The Trillion-Dollar Fantasy: Linking ESG investing to planetary impact

Investors are finally taking environmental, social, and governance investment seriously, but as currently practiced, most ESG investing delivers little to no social or environmental impact, says Fletcher senior lecturer Kenneth Pucker in his recent article in Institutional Investor.

Pucker explains that despite the progress made in ESG investing, it will soon become clear that the exaggeration of the win-win of the so-called “investor revolution” is distracting from the work needed to reset our economic system. “As ESG investing has been accelerating, the planet has experienced the warmest two decades on record, Antarctica has been melting, U.S. income inequality has been gapping, and species have been disappearing at rates unseen for millennia. And the Dow Jones Industrial Average is hitting new highs and asset managers are collecting attractive fees to oversee a popular new investment category”, he says.

Pucker explains that BlackRock, the world’s largest asset manager, announced another milestone: It had raised $1.25 billion for its U.S. Carbon Transition Readiness ETF, the largest exchange-traded fund in history. In his opinion, this should be something to be celebrated, but in reality it represents the peak of a longstanding charade, which he compares to a five-part Kabouki play:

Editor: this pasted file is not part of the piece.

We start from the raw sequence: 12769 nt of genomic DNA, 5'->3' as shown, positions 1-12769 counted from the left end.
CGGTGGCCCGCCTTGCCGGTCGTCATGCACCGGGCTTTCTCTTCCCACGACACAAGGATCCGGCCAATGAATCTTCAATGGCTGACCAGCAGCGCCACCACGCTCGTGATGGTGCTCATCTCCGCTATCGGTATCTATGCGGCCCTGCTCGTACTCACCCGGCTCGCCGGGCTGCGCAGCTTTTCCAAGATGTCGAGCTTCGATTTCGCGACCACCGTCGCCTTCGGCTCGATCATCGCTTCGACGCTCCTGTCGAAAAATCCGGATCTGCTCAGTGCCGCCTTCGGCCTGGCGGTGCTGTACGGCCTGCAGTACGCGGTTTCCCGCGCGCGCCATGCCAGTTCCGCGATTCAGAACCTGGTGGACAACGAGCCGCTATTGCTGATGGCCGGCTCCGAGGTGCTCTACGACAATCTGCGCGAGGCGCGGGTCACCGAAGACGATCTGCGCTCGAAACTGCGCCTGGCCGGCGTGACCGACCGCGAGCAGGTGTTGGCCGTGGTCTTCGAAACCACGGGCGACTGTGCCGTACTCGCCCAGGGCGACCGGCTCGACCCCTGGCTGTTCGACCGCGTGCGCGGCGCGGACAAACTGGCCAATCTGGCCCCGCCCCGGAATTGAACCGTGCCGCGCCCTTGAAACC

• Act I: Companies wake up to their responsibility to address growing social and environmental challenges. 
  • Act II: Academics create a body of research around the topic.
  • Act III: Ratings agencies, index providers, data firms, consultants, and other financial institutions rush to create environmental, social, and governance (ESG) products, highlighting the opportunity for companies and investors to deliver financial outperformance and social and environmental impact. The ultimate win-win. 
  • Act IV: Investors and others slowly recognize that ESG investing, as currently practiced, will not likely lead to financial outperformance and is mostly unconcerned with planetary impact.
  • Act V: Reawakening to the opportunities and limits of investing to address growing social and environmental challenges.